The show follows Kieran, a teenager with Partially Deceased Syndrome (this series’ name for the zombie condition) who rose from the grave a few years prior and ate brains, as is the purview of a zombie, before being brought back to humanity along with several thousand others. The series opens with him being reunited with his family and returned to their small rural town as part of a nation-wide plan to rehabilitate cured PDS sufferers. However, those who weren’t killed during the zombie apocalypse (and as a side note, why don’t we ever call these by the vastly superior name “zompocalypse?”) are still shaken by their experience and many aren’t too keen to have zombies back in the area. Kieran’s family has to smuggle him back into the house, where he’s greeted by an estranged sister who was — and still is — actively involved in a militia aimed at destroying zombies. Over the course of the first season, Kieran has to convince his family that despite physical alterations that result from his illness, he’s harmless and happy to be home. His sister comes around in the first episode, the town comes around in the second, and in the third, everything falls apart.
The series goes deeper than the basic metaphor of Kieran being a plague survivor. He’s gay, which draws more obvious parallels between him being ostracized for his illness as well as his sexual orientation. The townsfolk’s violent attitude toward zombies (coined here with the derogatory terms “rotter” and “rabid”) seems more similar to that of rural people toward people in the LGBT+ community as well, rather than the ill. However, the series notes the opportunity provided by other zombie media to depict the militia as narrow-minded, suspicious, and superstitious.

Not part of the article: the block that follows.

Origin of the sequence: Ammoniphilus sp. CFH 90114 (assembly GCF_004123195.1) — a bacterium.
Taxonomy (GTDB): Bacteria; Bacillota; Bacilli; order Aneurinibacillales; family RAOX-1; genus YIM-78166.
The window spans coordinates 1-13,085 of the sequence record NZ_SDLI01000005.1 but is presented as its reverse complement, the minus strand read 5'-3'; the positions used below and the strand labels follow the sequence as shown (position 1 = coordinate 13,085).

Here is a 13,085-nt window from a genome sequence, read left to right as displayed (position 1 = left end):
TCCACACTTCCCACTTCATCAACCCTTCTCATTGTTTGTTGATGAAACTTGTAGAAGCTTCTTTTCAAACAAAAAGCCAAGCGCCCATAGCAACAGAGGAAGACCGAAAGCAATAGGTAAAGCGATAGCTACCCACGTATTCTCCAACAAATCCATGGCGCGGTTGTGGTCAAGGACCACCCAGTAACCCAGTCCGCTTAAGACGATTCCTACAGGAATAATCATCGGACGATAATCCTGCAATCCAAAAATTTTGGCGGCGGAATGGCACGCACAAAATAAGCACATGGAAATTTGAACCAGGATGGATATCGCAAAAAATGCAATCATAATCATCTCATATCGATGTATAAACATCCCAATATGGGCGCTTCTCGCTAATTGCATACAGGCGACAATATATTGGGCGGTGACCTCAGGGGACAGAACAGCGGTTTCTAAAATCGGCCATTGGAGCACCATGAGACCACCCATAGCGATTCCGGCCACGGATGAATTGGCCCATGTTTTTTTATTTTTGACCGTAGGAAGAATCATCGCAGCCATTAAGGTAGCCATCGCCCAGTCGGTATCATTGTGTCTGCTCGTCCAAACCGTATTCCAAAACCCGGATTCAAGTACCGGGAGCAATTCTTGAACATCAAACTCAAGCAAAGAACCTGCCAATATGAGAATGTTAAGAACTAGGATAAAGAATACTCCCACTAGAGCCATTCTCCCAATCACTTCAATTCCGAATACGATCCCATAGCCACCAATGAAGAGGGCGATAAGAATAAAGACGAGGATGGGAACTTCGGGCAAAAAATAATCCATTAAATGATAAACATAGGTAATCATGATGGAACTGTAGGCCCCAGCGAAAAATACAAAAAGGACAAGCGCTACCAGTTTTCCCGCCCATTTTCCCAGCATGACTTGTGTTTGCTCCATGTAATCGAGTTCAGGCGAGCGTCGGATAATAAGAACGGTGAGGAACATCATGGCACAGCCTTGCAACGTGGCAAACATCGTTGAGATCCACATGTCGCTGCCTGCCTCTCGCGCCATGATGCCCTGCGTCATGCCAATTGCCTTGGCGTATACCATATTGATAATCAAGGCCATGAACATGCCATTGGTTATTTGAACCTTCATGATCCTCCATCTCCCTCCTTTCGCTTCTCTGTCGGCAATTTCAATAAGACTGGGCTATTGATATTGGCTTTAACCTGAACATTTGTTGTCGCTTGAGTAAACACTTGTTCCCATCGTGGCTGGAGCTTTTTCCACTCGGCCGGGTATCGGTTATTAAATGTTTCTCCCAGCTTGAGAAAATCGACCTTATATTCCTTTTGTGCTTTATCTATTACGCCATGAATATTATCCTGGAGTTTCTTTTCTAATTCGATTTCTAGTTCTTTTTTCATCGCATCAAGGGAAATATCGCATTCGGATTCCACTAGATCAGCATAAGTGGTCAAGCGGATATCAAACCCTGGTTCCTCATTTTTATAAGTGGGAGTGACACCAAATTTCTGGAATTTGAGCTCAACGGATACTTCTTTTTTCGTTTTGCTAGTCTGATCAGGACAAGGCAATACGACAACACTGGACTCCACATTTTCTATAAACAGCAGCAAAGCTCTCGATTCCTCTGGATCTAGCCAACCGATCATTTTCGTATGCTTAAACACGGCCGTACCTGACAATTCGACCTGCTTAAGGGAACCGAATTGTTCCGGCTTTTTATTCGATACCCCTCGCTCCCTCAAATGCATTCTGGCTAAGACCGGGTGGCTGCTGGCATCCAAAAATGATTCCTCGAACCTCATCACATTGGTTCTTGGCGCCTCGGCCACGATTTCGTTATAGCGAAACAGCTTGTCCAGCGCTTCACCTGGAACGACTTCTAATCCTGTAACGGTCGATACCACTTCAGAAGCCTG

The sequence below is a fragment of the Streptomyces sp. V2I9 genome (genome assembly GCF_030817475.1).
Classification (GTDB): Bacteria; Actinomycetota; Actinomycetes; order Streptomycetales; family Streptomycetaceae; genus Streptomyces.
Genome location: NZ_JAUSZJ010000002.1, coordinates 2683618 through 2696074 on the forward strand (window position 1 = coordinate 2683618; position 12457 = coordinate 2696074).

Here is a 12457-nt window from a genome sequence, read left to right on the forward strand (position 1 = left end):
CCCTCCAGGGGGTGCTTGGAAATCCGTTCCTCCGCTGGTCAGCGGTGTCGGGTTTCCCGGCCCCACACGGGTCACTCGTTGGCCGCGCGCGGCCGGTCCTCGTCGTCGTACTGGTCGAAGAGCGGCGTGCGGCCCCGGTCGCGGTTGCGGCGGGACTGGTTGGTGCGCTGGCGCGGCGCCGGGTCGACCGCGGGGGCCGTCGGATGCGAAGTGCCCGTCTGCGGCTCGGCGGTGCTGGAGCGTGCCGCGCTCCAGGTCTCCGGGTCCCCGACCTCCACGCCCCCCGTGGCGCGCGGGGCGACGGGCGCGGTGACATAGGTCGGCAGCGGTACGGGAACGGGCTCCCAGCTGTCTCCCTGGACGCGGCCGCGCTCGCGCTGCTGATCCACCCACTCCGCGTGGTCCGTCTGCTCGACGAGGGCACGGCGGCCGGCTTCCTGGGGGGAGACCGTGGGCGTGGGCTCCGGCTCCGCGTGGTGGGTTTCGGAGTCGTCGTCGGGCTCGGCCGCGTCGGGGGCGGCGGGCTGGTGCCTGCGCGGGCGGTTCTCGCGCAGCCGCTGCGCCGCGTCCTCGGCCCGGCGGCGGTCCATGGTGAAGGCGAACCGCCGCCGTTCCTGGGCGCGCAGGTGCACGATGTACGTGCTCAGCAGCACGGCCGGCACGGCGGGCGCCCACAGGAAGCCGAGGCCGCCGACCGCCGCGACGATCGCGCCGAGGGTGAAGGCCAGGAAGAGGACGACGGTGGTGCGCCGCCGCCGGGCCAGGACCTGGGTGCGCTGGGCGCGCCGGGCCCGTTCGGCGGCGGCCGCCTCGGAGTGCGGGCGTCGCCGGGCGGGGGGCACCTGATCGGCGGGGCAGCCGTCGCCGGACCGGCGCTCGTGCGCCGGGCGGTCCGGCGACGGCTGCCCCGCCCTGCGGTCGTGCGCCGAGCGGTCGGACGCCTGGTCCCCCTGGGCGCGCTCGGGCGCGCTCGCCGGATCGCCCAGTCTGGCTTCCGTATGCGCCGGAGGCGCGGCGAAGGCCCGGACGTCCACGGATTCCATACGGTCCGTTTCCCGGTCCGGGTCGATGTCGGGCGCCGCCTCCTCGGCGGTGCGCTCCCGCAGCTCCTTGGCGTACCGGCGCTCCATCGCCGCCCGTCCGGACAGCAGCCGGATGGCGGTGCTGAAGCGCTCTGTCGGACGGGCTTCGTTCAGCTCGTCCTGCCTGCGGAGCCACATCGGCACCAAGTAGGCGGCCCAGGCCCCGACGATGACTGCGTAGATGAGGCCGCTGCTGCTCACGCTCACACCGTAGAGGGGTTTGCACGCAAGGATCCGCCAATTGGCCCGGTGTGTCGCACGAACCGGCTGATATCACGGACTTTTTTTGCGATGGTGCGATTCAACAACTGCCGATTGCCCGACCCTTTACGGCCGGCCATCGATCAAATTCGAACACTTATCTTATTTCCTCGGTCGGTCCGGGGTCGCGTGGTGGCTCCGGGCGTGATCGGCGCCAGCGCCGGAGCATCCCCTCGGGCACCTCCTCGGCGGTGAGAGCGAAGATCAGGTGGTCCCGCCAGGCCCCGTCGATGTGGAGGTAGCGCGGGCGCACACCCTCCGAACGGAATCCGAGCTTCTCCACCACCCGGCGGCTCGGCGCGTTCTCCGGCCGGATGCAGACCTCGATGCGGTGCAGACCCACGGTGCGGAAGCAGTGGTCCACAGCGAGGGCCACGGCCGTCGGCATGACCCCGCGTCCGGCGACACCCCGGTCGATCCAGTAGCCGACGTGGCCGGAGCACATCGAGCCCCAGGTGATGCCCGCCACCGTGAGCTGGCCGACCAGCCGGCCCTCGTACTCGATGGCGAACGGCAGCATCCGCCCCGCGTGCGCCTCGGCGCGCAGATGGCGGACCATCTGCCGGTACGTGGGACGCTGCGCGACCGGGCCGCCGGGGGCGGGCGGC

Part Two: Grief and Brains
In the Flesh’s strongest point really is its premise. Within three episodes, it manages to unpack the baggage associated with both the former zombie characters and former zombie apocalypse survivors.
The main character’s life story is reasonably compelling: a teenage boy falls in love with a neighboring boy, and when the neighbor goes off to war, the boy feels betrayed. Distraught to learn that his boyfriend has been killed overseas, the boy commits suicide. He’s among the risen dead during the zombie apocalypse years later, where he mindlessly terrorizes his former town. When cured, he gets a rare second chance at life, seeing his parents and sister again after all of them have been through hell. He’s greeted with suspicion at first, but when the anti-zombie leader of the town learns that his own son has also come back to life, tensions briefly ease. The leader’s son happens to be the boy’s former boyfriend, so they get a miraculous reunion until, confused and zealous, the town leader murders his own son, leaving the boy to grieve once again.